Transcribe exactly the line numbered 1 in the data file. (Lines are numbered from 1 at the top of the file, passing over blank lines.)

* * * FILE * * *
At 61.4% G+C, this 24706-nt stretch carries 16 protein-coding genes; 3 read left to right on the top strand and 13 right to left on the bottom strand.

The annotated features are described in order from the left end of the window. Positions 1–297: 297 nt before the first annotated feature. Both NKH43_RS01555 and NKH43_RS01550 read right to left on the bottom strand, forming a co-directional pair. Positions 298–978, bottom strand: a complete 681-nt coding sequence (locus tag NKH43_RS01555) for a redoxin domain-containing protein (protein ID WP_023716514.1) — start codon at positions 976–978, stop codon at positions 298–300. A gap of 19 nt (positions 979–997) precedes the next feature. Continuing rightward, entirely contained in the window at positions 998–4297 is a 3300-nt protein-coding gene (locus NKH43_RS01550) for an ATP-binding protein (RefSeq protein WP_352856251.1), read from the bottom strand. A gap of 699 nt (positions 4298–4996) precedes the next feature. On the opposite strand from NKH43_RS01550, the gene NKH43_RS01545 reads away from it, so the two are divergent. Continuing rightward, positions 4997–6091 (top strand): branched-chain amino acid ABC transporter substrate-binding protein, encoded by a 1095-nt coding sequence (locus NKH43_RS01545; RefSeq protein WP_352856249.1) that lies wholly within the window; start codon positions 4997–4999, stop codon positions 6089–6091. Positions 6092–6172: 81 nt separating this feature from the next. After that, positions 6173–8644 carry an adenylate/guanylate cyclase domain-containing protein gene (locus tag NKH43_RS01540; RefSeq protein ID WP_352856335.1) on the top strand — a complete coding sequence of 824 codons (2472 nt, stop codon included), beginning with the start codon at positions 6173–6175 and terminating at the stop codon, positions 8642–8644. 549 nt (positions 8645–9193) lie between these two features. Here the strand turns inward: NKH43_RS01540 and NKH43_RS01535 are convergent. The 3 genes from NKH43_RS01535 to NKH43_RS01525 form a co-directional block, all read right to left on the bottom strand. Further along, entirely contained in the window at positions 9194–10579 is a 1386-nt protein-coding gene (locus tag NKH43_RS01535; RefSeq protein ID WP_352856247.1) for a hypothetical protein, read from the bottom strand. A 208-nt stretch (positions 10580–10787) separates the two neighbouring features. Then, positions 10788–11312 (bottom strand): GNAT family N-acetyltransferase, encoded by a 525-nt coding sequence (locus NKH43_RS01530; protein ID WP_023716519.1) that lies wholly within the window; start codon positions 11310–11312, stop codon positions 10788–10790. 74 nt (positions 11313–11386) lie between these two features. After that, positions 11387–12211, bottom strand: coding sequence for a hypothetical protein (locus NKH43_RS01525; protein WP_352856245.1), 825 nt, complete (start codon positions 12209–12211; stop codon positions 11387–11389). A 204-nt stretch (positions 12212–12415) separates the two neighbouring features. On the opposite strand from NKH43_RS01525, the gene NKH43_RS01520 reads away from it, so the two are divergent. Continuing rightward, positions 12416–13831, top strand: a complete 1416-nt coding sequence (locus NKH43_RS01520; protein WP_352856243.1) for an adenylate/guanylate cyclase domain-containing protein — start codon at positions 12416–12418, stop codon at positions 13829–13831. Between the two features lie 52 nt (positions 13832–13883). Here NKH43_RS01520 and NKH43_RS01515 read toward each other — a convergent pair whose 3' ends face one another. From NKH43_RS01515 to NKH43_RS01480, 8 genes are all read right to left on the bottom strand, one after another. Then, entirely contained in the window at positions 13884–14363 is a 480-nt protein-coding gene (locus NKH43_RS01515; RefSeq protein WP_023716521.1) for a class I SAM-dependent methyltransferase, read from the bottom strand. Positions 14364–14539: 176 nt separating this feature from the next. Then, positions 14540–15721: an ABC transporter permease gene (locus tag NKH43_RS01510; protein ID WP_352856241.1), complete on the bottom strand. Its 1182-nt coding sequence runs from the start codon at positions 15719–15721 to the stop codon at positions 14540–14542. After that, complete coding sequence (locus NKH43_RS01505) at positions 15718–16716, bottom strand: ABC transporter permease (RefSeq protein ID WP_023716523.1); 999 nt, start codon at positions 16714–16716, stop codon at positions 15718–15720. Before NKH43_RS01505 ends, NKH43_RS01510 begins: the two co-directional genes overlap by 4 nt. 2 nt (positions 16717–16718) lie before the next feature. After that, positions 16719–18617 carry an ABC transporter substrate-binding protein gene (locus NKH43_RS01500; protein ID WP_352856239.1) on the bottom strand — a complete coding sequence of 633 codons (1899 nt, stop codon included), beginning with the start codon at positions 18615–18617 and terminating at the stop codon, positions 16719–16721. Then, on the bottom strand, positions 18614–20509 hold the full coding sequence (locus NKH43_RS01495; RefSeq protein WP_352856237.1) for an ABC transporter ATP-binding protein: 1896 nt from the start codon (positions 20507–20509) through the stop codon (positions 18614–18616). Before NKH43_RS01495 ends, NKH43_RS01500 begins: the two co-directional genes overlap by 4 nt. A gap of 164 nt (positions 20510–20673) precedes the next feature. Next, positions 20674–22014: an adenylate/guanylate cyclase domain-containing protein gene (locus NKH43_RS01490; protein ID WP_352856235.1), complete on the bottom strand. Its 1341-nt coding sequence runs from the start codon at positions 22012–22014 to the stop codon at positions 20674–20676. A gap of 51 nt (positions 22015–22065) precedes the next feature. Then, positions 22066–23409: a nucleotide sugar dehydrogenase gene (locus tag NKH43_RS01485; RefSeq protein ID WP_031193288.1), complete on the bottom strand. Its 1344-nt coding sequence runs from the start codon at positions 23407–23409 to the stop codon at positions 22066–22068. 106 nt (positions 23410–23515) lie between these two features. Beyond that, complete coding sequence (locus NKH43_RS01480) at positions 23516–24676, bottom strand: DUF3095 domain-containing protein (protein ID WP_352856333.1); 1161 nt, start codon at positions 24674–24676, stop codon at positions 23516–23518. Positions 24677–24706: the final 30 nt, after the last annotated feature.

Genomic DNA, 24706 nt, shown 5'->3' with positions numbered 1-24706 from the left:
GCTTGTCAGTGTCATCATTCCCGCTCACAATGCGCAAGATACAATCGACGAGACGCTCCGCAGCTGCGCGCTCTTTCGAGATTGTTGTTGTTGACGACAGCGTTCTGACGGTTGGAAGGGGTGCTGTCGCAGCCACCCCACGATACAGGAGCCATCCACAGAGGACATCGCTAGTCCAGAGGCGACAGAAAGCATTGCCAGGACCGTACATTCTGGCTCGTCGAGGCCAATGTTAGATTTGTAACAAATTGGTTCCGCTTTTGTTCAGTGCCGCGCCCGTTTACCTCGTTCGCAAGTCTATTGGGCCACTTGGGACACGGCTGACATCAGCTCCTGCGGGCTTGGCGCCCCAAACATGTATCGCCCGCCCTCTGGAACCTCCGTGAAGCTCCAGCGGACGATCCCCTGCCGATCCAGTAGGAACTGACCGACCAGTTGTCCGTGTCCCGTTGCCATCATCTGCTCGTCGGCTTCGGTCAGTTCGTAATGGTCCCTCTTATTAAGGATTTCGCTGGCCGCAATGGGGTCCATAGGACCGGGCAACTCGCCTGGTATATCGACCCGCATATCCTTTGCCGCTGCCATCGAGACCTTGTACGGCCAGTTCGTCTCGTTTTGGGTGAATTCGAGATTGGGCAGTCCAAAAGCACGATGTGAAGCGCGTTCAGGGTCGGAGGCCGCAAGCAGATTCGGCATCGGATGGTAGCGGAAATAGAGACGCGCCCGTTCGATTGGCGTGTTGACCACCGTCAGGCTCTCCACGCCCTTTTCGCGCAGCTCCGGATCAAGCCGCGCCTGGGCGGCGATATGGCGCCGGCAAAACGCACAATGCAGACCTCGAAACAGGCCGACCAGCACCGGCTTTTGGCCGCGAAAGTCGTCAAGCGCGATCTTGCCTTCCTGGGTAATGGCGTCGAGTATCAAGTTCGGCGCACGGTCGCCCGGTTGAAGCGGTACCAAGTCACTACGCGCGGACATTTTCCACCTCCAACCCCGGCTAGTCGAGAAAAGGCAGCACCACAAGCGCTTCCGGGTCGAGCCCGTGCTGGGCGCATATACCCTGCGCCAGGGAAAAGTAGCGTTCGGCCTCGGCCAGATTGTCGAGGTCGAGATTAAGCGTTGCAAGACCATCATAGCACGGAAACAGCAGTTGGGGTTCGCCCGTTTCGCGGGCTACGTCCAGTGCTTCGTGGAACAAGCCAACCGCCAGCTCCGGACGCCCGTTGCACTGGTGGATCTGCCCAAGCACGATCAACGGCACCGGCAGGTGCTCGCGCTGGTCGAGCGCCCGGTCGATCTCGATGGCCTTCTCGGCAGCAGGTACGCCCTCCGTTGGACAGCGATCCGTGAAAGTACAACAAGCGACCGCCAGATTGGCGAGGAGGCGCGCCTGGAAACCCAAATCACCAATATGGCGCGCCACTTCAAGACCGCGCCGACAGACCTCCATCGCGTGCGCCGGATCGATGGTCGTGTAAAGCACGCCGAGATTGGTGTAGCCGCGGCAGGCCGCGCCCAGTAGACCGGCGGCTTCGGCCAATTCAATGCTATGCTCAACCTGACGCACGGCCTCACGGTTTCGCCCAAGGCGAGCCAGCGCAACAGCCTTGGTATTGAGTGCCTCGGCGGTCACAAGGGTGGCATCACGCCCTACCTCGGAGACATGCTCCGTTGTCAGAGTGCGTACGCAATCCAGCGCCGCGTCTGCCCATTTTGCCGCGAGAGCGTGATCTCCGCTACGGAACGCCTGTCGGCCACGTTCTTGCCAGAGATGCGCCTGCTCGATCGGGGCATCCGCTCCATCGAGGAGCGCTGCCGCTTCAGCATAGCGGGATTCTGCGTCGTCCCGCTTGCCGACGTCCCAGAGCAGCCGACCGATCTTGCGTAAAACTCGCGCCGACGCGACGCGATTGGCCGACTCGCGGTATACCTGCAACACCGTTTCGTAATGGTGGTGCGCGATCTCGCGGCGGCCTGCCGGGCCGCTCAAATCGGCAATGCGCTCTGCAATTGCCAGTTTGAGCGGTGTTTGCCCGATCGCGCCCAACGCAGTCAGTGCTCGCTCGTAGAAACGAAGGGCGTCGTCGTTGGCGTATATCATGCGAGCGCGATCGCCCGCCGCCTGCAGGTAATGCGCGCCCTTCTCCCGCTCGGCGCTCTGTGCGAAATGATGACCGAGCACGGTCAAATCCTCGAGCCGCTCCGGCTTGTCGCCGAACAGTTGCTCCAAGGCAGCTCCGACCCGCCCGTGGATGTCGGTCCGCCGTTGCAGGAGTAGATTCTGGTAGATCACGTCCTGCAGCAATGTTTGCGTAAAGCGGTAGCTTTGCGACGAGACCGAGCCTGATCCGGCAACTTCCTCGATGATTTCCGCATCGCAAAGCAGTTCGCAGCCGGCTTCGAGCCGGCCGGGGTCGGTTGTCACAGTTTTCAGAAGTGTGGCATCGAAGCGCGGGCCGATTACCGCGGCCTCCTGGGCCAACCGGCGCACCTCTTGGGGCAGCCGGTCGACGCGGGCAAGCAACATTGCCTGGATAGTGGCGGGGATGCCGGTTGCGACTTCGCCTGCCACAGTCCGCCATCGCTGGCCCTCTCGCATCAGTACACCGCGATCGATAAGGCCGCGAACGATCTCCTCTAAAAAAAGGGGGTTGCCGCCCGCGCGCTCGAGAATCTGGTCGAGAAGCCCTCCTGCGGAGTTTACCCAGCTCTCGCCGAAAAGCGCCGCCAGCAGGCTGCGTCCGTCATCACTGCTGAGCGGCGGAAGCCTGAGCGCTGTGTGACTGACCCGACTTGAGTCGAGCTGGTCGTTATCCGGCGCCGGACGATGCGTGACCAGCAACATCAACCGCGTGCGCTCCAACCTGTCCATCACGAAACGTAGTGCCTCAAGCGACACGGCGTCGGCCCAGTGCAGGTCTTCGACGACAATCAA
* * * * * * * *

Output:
At 61.4% G+C, this 24706-nt stretch carries 16 protein-coding genes; 3 read left to right on the top strand and 13 right to left on the bottom strand.